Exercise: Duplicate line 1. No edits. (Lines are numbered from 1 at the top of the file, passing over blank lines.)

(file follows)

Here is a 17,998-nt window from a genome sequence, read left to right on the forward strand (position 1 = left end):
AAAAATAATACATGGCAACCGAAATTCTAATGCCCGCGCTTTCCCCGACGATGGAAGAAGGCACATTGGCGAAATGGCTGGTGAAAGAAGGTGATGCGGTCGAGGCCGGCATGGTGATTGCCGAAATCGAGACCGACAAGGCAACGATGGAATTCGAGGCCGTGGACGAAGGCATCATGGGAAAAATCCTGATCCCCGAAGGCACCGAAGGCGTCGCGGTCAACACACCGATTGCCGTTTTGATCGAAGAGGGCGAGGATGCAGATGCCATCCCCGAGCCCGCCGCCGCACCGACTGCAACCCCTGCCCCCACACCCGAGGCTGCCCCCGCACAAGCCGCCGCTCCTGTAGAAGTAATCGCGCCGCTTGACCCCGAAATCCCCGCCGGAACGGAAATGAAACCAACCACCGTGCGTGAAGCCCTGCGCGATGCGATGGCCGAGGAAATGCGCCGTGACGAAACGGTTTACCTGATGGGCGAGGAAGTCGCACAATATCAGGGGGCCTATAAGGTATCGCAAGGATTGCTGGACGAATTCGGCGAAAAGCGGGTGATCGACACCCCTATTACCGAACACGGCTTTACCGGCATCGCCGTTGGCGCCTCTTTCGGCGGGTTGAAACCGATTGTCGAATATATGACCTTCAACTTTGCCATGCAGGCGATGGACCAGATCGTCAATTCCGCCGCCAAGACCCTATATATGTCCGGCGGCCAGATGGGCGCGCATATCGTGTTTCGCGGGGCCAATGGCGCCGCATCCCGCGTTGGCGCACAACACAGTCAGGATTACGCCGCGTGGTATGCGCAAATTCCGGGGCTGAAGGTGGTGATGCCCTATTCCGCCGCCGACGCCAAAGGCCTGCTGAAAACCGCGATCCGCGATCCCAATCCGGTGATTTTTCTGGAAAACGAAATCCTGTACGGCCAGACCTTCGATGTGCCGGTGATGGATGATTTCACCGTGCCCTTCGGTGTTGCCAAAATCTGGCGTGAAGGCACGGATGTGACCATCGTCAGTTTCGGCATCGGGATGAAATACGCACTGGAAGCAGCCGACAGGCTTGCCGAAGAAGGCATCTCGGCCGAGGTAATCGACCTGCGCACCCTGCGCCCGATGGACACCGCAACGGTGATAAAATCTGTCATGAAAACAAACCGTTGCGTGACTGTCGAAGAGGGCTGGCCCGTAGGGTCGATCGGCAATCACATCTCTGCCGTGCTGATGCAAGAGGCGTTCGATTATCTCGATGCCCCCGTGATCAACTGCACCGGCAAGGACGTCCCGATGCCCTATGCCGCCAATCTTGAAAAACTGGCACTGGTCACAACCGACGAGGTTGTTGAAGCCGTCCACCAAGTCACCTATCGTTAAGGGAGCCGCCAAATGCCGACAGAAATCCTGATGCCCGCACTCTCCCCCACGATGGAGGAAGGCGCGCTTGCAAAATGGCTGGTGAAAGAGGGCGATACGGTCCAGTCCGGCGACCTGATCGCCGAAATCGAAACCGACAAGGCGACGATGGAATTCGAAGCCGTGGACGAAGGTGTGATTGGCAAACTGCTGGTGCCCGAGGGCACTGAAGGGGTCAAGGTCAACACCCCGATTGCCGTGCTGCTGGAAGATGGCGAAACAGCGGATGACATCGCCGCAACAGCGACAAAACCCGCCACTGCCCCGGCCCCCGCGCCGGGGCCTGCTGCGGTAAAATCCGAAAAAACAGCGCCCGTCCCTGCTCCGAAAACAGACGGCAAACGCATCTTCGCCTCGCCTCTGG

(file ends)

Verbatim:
Here is a 17,998-nt window from a genome sequence, read left to right on the forward strand (position 1 = left end):